There’s no getting around this: the cancellation of the 2020 Canadian Football League season a few weeks ago really stung us three-down diehards. And this weekend will be like opening up a wound that had just started to heal because the Labour Day Classics – Winnipeg-Saskatchewan, Toronto-Hamilton and the Battle of Alberta between the Calgary Stampeders and Edmonton Eskimos – has always been a showcase of the CFL at its finest.
Even in years when franchises had needed offseason telethons to stay alive, when the U.S. expansion concept had failed and the league was on life support, fans flocked to stadiums on Labour Day weekend.
It made you wish the league could somehow bottle those vibes and sprinkle it over the other weeks of the schedule. And it made even the most-hardened cynic believe this league’s roots were firm and strong, even if the plant itself looked dry and wilted.
So, how do you explain the Bombers-Riders Labour Day Classic to somehow who has yet to experience it?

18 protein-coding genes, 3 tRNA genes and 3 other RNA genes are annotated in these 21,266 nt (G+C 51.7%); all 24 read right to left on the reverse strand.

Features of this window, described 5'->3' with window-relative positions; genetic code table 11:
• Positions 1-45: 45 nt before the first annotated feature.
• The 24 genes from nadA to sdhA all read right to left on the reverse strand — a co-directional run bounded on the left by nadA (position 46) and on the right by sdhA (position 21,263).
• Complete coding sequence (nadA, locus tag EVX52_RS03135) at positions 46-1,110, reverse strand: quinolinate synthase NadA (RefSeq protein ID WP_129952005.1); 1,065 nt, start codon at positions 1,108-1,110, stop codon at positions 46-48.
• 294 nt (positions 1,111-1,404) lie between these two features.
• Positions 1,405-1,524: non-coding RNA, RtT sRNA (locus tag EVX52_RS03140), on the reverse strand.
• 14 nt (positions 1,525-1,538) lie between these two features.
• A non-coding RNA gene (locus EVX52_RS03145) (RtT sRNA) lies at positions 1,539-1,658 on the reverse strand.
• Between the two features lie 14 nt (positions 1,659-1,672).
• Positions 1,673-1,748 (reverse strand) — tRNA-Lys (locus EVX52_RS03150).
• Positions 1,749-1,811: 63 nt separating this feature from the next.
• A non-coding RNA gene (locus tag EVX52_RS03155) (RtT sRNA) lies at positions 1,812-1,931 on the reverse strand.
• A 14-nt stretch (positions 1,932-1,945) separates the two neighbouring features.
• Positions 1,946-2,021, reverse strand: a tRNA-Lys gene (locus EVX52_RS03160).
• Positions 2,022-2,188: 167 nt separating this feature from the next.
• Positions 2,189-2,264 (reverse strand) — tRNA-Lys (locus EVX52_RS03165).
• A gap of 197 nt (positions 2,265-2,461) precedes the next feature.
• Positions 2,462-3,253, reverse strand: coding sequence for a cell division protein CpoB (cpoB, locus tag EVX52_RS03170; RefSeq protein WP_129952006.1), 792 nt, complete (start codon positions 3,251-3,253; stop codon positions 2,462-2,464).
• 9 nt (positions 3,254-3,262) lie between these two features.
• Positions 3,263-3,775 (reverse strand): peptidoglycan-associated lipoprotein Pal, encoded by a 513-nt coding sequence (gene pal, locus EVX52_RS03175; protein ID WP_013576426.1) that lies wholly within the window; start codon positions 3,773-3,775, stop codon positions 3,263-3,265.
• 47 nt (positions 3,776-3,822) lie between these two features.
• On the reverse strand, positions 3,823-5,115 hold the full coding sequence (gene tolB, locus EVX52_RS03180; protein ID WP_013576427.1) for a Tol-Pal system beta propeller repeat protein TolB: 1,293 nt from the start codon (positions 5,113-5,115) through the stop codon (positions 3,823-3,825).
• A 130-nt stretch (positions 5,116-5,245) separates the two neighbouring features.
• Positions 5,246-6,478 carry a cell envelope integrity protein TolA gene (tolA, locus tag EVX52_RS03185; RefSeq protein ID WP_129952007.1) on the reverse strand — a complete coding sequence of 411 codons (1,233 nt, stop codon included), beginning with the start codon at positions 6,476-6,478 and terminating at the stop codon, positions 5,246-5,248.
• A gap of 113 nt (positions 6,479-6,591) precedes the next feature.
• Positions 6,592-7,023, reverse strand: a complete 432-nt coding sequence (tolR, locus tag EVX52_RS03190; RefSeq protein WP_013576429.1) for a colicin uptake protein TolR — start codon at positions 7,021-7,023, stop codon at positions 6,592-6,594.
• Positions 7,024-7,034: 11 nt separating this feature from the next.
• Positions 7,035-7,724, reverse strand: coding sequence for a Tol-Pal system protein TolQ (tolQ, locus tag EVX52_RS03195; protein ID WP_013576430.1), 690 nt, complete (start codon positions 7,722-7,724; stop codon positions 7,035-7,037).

There are so many layers to it, from the CFL’s best rivalry, to the fan experience throughout the weekend, to the overwhelming sense that the league’s heart does beat loudest here on the Prairies.
And to not have those experiences this year is, quite frankly, devastating for fans and – quite clearly – for the players.
“I’ll miss the Labour Day Classic so much,” said Bombers defensive end Jefferson in a phone interview with bluebombers.com this week. “I’m getting memories on my phone from the last couple of years… I’m just glad I have those games to watch on my hard drive.
“But to not be there this year and see the fans and experience that atmosphere… that’s hard, man.”